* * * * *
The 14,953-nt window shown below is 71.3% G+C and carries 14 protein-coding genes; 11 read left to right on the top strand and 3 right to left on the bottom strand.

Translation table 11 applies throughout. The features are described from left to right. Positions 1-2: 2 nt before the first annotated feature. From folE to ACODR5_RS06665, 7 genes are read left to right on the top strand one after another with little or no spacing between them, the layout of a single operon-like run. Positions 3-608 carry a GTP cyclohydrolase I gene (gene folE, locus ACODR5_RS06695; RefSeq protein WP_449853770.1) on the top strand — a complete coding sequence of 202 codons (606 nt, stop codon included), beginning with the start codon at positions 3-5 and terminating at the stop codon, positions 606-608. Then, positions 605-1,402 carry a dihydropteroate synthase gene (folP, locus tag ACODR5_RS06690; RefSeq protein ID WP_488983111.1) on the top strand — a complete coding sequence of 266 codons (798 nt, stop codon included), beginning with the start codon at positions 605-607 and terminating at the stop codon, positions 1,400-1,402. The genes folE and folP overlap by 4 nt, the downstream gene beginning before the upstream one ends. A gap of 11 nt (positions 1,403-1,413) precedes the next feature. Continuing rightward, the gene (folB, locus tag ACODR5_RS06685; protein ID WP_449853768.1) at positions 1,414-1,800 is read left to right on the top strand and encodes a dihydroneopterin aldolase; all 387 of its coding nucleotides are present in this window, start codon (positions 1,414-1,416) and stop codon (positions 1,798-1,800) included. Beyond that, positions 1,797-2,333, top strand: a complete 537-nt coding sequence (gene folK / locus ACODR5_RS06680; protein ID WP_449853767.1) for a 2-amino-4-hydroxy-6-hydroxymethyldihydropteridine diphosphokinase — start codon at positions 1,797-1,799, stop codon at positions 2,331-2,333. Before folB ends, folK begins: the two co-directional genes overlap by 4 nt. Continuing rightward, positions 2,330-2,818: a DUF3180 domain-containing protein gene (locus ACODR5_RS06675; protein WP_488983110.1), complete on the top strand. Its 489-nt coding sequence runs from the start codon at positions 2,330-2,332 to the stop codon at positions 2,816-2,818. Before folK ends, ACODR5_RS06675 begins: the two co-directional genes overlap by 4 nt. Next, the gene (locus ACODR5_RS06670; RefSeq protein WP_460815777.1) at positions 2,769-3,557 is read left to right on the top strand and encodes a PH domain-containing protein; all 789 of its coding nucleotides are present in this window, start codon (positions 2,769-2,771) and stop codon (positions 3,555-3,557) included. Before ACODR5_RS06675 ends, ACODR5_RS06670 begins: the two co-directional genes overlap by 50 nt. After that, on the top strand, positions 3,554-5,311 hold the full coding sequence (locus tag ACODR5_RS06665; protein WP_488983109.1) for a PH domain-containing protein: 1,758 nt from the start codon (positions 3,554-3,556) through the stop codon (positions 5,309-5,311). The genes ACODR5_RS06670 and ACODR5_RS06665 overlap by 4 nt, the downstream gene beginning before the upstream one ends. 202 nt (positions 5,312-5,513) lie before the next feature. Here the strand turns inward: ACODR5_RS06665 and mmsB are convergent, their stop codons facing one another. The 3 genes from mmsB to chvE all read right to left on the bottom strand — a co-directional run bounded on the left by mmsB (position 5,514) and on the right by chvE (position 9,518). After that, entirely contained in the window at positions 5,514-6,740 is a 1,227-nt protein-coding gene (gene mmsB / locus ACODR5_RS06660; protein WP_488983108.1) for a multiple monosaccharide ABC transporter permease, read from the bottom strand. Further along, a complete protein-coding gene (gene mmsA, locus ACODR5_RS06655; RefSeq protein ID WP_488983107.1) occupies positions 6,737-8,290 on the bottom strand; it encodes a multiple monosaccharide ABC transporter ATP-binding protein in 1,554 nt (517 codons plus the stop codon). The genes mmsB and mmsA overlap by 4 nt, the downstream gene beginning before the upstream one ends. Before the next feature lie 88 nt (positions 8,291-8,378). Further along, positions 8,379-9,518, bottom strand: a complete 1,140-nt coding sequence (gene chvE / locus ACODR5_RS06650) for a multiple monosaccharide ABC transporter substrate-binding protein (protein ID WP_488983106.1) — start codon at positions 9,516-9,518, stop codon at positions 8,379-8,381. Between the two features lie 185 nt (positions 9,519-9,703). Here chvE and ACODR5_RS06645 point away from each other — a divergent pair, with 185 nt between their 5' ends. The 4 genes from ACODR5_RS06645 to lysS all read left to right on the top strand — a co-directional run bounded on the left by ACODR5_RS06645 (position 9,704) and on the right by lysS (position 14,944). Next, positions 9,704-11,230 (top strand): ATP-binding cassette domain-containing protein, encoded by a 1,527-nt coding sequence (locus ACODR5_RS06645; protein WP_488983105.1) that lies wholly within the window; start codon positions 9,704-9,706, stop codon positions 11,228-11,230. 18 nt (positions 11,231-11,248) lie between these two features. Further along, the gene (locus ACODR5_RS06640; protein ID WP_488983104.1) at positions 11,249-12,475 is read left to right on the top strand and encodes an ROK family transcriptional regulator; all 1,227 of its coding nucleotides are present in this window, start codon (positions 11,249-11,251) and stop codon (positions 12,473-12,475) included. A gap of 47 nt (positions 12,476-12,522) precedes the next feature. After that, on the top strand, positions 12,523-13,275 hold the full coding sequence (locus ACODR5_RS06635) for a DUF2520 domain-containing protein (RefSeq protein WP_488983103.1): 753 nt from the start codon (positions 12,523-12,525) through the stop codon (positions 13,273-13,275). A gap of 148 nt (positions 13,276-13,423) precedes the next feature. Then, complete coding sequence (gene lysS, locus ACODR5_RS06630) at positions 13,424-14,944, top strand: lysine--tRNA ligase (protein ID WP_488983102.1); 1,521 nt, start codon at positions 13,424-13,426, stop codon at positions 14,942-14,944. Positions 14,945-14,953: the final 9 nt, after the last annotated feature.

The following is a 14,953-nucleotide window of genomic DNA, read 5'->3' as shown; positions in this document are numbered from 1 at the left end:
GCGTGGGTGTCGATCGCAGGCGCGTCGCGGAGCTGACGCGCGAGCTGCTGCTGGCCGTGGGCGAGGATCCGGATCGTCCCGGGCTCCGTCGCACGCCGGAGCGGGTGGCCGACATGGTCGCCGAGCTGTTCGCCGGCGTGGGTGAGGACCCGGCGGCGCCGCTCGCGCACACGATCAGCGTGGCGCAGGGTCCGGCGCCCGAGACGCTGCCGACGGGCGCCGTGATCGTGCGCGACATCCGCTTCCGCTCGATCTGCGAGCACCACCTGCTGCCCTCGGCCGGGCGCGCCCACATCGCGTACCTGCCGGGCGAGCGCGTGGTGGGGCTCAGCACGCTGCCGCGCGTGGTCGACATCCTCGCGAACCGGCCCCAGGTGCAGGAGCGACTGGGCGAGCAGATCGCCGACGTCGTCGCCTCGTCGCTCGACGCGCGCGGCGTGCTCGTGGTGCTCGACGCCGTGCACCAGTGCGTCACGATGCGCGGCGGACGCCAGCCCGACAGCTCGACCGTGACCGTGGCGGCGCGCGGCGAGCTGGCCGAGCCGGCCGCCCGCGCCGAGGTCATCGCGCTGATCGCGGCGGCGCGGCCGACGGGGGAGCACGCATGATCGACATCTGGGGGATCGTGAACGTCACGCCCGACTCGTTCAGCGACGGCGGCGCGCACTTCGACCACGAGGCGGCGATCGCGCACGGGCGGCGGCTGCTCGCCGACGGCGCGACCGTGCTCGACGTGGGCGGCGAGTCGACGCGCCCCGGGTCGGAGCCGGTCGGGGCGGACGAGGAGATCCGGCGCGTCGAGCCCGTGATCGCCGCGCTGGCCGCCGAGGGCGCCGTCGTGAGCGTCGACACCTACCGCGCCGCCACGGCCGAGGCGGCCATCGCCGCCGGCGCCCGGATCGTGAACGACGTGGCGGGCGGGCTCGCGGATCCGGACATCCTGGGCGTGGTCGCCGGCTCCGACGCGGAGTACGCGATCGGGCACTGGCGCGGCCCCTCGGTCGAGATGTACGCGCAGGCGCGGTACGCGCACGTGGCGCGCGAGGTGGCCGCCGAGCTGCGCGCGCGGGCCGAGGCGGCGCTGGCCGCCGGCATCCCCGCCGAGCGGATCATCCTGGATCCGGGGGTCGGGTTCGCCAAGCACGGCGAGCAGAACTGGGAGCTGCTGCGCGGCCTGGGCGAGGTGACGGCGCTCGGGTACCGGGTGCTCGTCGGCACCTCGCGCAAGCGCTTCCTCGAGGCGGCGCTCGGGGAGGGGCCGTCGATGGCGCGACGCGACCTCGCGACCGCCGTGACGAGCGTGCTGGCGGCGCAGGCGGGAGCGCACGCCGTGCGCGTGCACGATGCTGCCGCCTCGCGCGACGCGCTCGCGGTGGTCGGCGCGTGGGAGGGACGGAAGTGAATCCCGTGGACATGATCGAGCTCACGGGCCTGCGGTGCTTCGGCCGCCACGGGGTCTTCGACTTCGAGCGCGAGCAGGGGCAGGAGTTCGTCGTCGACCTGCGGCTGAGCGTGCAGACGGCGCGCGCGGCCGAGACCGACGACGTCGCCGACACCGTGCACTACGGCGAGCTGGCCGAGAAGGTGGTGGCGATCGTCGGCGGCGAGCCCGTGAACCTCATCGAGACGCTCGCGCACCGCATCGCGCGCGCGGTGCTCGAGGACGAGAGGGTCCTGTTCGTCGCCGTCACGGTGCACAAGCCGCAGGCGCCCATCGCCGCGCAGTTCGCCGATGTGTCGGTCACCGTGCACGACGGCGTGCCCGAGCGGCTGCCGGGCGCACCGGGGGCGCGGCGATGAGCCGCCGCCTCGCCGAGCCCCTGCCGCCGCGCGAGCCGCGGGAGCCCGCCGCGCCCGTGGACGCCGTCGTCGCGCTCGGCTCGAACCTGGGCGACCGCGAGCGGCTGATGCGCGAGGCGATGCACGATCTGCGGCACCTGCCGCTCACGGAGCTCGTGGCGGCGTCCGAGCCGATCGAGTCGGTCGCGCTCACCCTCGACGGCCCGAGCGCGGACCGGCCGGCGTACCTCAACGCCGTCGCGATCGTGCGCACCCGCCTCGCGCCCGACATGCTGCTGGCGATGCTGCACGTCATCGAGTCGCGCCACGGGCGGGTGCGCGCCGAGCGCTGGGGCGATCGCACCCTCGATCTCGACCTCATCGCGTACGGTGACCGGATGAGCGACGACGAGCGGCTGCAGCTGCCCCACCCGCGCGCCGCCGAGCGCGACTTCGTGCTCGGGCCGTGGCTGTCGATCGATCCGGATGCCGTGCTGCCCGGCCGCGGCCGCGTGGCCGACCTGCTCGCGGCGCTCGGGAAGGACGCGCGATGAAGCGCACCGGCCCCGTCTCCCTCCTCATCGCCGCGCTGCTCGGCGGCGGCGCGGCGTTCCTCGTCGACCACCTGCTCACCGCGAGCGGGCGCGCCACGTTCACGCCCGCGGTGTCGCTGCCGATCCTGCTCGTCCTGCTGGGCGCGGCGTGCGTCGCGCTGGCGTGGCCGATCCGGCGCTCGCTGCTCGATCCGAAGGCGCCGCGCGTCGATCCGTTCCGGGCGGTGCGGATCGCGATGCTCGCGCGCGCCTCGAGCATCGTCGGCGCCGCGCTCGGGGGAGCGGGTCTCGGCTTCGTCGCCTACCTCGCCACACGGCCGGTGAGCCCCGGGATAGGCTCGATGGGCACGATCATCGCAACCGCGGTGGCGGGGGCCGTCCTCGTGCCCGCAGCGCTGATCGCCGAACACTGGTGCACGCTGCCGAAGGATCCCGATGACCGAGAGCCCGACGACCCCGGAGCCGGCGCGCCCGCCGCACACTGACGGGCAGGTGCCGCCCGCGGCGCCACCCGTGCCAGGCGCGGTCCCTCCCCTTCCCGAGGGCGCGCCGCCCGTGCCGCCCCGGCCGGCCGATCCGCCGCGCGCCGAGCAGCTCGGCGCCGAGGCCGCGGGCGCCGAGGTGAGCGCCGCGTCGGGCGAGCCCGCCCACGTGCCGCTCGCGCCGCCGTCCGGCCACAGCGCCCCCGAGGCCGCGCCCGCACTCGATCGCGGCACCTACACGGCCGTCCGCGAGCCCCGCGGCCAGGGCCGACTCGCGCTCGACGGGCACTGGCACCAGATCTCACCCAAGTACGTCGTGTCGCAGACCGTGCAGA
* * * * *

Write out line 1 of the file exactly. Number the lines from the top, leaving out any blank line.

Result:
The 14,953-nt window shown below is 71.3% G+C and carries 14 protein-coding genes; 11 read left to right on the top strand and 3 right to left on the bottom strand.